Half an hour later and we are greeted by the Quercetano Bay, the gateway to gorgeous Castiglioncello. Decadent villas line the road as we are reminded of this seaside resort’s golden days back in the Sixties when movie stars like Alberto Sordi and Marcello Mastroianni holidayed here, inspiring classic films such as Dino Risi’s Il Sorpasso with Vittorio Gassman and Jean-Louis Trintignant. The charms of Castiglioncello remain intact today: from the luscious pine wood, elegantly plentiful with family entertainment, to the Castello Pasquini, a top local concert venue, the outdoor cinema with nightly showings, and restaurants a plenty. The town’s standout feature is the coastal promenade, a perfect three-kilometre walk from the westernmost rugged Punta Righini to the ultra-modern tourist marina of Cala de’ Medici, and even beyond to Rosignano Solvay. The seafront retains a balance of bathing establishment and nature: I Pungenti are the perfect example, as bathers set down their towels on the age-old reefs. Plus, there’s something special about the light in Castiglioncello, which explains why the Macchiaioli art movement took shape here in the mid-nineteenth century, inspiring the likes of Giovanni Fattori, Silvestro Lega and Telemaco Signorini to paint the sheltered coves, maritime scenes and nearby hills with their unique use of colour and chiaroscuro.
While taking a dip in Castiglioncello’s waters is highly recommended—the coastline here has some of the cleanest and clearer waters around thanks to the rock pools, as certified by the numerous Blue Flag recognitions—if sand’s more your thing, venture south to the beaches of Vada, Cecina or Marina di Castagneto Carducci. The sandy expanses along the Tuscan coast offer something for everyone, from dedicated naturist beaches and dog-friendly shores. Since we’re in the area, lunch in the hilltop town of Castagneto Carducci was a must, a smorgasbord of specialities such as pappardelle pasta with wild boar sauce and tomato-topped toasts just warm from the sun. The wineries of Bolgheri were just down the road, providing insight into family-run cantine and larger multinationals, all shaping ageworthy wines from international grape varietals.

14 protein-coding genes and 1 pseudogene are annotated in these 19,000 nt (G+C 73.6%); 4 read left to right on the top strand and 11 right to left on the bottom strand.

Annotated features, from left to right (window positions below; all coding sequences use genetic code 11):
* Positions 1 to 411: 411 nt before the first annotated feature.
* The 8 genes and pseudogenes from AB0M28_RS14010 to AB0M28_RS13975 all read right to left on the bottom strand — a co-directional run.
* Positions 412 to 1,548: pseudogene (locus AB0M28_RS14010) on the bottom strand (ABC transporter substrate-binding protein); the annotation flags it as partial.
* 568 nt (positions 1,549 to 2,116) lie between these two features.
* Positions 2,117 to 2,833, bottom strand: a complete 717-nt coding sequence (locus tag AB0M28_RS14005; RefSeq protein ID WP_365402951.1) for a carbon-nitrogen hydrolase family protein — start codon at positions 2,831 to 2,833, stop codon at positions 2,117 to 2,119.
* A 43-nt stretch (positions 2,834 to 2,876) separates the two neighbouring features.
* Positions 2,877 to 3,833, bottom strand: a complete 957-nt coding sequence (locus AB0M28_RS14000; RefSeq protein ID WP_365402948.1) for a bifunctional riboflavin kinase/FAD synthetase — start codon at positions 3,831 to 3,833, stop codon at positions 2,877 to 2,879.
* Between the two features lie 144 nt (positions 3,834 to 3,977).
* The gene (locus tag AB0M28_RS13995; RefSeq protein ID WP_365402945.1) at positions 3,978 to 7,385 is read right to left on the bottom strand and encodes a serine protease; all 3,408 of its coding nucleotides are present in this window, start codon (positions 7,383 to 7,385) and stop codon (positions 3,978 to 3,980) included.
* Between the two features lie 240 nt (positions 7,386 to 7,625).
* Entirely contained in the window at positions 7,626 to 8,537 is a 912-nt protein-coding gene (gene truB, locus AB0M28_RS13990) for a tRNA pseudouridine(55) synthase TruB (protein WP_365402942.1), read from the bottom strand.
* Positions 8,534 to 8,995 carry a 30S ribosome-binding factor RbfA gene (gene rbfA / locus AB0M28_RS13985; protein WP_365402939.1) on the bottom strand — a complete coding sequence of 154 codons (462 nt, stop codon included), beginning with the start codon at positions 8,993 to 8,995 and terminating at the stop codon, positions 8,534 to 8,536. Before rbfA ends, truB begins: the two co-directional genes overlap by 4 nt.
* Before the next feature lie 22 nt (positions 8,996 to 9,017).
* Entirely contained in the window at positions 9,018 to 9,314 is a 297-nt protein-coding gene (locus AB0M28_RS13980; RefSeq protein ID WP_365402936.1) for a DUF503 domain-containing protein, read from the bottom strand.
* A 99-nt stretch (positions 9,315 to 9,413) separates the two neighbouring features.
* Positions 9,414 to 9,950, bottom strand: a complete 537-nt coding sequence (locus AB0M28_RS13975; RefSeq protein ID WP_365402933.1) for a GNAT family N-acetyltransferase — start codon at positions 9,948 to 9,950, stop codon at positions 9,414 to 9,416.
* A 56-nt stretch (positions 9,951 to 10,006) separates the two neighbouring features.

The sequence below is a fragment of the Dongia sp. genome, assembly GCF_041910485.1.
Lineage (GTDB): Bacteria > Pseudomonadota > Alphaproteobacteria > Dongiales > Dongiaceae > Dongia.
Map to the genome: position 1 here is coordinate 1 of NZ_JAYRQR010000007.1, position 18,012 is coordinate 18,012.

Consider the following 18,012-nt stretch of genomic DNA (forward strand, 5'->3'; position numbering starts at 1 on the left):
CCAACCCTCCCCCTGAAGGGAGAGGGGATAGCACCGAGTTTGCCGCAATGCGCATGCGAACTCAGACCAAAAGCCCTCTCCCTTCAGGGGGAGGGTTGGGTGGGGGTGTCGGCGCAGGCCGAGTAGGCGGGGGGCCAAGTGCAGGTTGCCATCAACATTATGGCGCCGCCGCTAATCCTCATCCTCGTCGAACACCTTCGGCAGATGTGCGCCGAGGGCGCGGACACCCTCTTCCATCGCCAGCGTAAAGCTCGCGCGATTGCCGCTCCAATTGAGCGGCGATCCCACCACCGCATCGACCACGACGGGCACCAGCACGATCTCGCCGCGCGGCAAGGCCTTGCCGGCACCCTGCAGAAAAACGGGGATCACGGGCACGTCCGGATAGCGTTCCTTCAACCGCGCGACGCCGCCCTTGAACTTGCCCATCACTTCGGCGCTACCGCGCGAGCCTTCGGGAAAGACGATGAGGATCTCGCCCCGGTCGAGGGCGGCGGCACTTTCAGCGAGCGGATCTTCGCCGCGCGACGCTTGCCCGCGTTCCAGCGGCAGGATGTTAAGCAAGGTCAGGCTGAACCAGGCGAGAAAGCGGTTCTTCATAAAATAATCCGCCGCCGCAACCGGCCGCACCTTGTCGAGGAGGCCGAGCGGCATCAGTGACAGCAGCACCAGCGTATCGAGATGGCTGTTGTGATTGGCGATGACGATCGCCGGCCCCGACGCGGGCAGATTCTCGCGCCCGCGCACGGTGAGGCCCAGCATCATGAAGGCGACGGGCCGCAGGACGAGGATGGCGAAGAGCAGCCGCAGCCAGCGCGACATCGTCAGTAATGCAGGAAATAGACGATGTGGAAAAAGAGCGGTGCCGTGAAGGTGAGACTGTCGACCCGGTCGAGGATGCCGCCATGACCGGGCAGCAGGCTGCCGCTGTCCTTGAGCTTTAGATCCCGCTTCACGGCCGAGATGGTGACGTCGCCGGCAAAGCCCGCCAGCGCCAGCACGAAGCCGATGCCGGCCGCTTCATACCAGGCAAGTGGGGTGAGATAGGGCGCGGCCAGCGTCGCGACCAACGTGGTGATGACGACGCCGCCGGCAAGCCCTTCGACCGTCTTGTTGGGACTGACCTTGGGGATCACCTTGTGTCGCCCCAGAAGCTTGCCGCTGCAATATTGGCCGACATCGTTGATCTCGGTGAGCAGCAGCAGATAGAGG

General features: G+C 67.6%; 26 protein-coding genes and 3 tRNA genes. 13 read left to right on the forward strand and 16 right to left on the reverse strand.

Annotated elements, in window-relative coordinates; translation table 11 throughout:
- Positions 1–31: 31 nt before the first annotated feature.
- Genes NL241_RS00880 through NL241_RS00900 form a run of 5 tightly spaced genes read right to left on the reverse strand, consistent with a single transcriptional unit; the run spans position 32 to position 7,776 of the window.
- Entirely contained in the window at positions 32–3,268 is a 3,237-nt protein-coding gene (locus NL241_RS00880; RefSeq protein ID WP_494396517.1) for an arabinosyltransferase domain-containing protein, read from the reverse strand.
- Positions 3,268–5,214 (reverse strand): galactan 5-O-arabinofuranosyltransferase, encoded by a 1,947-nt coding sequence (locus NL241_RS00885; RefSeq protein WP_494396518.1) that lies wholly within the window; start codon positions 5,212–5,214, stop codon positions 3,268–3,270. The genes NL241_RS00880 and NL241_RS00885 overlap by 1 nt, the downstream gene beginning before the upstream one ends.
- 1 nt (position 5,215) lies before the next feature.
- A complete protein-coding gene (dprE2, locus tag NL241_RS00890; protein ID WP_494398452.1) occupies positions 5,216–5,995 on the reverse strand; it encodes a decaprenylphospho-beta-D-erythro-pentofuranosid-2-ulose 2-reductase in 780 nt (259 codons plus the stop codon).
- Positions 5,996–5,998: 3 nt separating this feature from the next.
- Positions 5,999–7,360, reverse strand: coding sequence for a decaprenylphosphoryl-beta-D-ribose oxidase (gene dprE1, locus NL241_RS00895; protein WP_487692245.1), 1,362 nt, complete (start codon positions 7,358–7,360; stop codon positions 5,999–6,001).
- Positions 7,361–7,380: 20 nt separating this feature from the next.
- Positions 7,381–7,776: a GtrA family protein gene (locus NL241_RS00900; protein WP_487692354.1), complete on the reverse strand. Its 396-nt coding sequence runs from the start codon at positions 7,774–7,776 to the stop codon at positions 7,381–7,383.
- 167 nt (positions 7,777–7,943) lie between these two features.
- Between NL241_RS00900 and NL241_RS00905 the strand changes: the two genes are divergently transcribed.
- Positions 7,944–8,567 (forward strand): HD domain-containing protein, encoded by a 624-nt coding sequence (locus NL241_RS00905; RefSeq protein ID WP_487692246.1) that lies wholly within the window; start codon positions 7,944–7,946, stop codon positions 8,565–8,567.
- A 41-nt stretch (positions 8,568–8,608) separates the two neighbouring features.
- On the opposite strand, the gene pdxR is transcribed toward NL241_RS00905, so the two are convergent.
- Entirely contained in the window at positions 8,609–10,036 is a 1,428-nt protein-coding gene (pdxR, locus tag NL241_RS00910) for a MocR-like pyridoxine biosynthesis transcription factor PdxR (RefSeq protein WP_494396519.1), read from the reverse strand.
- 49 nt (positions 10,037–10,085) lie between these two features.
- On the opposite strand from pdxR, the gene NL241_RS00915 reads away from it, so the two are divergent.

Baratti + Populonia: truly Etruscan
The Gulf of Baratti and Populonia are the reason why this swathe of the sea is known as the Etruscan Coast. Renowned since antiquity for the mining associated with the iron industry, the archaeological park encompasses the Etruscan and Roman settlement of Populonia. A stroll around the sun-drenched area feels like stepping back centuries as burial mounds of varying sizes rise up next to the Mediterranean shrubs and dense woodlands. Riding an e-bike along the Baratti coastline is an invigorating experience as the sun sets over the sea with a singularly silver glimmer, a reminder of the riches brought to this zone by the metalworking of bygone years. It’s always been a never-ending renaissance along the Etruscan Coast, now more than ever.